In 1980, Congress passed the Comprehensive Environmental Response, Compensation, and Liability Act (CERCLA) in response to a particularly unfortunate incident in the Love Canal area of Niagara Falls, New York, in which numerous schoolchildren were exposed to toxic chemicals from an abandoned waste disposal site. The U.S. Environmental Protection Agency (EPA) was charged with establishing, administering, and enforcing policies and procedures through which the nation's worst hazardous waste sites (i.e., those posing the greatest risks to human health) might be identified, remediated, and returned to productive use. Further, the Act established an endowment, nicknamed Superfund, to assist with cleanup costs and imposed substantial liability on owners, transporters, and generators of hazardous waste materials.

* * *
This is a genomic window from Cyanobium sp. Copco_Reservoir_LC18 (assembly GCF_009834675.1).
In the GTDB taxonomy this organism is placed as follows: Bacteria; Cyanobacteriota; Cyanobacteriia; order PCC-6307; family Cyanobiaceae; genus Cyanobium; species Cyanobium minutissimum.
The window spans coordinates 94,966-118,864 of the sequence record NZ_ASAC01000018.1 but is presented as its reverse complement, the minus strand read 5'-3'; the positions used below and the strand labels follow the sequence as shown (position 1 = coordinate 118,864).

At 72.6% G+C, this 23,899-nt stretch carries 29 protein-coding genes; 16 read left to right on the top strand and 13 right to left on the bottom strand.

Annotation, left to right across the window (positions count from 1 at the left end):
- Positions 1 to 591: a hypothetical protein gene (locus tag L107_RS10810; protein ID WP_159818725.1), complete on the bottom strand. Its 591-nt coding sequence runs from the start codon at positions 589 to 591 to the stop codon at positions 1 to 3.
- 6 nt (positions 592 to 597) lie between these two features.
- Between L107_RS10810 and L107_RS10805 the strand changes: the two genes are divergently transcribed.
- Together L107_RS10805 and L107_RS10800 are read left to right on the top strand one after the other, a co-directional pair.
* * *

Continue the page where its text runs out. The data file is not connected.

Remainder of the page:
|Original language||English (US)|
|Title of host publication||Reclaiming the Land|
|Subtitle of host publication||Rethinking Superfund Institutions, Methods and Practices|
|Number of pages||28|
|ISBN (Print)||0387488561, 9780387488561|
|State||Published - 2007|
Copyright 2014 Elsevier B.V., All rights reserved.